By Sonia K. González, DrPH, MPH
Dr. Uché Blackstock is the Founder and CEO of Advancing Health Equity, which partners with healthcare organizations and institutions to address the critical factors contributing to health inequity, through keynote talks, interactive trainings and consulting services.
She is a former Associate Professor in the Department of Emergency Medicine and the former Faculty Director for Recruitment, Retention and Inclusion in the Office of Diversity Affairs at NYU School of Medicine. She left NYU in December 2019 after almost 10 years on faculty to focus on Advancing Health Equity.
Dr. Blackstock received both her undergraduate and medical degrees from Harvard University.
As a child, I watched my mother, Dr. Dale Blackstock, a Black woman in medicine, navigate the world with the odds squarely stacked against her. Raised by a single mother with six children, on public assistance, my mother was the first person in her family to attend college. She died at only 47 years old. My mother was my role model and the reason why I became a physician. My mother’s legacy inspires me to use my voice to mobilize for health equity and to work towards mitigating the detrimental effects of structural racism on health outcomes. Ultimately, I created Advancing Health Equity with the goal of partnering with healthcare organizations to address the critical factors that contribute to health inequity, through speaking engagements, workshops, and consulting services.
We know that recruiting and retaining a diverse workforce is one of the solutions to addressing healthcare inequities, however, often healthcare organizations do not provide supportive and inclusive environments to maintain a diverse workforce. Advancing Health Equity offers a racial equity culture analytic tool for healthcare organizations to use to assess the degree of racial equity in their work environment – an environment where every individual can thrive and reach their highest potential, regardless of their race.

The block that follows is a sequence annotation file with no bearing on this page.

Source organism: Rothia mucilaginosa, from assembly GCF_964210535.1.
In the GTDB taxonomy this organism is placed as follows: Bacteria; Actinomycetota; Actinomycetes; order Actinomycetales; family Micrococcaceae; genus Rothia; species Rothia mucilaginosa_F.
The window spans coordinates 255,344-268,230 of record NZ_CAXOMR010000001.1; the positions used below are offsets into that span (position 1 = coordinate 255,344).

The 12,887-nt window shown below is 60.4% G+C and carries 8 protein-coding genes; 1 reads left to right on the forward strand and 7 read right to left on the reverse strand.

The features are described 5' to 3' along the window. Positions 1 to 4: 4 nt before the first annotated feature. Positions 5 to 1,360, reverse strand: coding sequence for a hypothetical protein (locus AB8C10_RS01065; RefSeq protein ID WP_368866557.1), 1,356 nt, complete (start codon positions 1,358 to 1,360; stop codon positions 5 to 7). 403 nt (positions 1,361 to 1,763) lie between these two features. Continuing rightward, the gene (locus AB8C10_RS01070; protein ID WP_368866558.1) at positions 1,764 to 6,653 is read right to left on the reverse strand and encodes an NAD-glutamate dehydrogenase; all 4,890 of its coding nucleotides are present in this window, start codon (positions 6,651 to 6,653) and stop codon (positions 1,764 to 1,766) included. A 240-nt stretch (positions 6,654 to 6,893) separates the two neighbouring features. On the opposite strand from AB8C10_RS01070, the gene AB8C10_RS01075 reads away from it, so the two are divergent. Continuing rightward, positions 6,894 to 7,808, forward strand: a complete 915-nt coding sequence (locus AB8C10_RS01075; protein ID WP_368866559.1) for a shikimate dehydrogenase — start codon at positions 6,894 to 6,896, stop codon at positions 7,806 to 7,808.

Additionally, Advancing Health Equity offers talks and workshops on unconscious bias and structural racism in healthcare for health IT companies. It’s imperative for the people who work in health IT to recognize their own biases and where these biases derive from, as well as to understand the historical and current-day significance behind health inequities. We have already seen that if these factors are not taken into account by health IT companies that health technology products and services can reinforce bias and racism in healthcare.
I’m very interested in expanding my services more into the healthcare IT space. As I mentioned above, over the last fifty years, there have been significant developments in healthcare technology, however, racialized health inequities have persisted. Artificial intelligence (AI) is being utilized more and more in health care, though recent studies have shown that if software developers carry biases and/or their data sets are biased, already vulnerable and marginalized patients will be further detrimentally affected, compounding preexisting health inequities.
For example, recently an algorithm used by several healthcare companies that provide care for over 200 million people to allot resources for patients ended up systematically discriminating against Black patients because developers did not take into consideration how structural racism influences how and whether patients access care.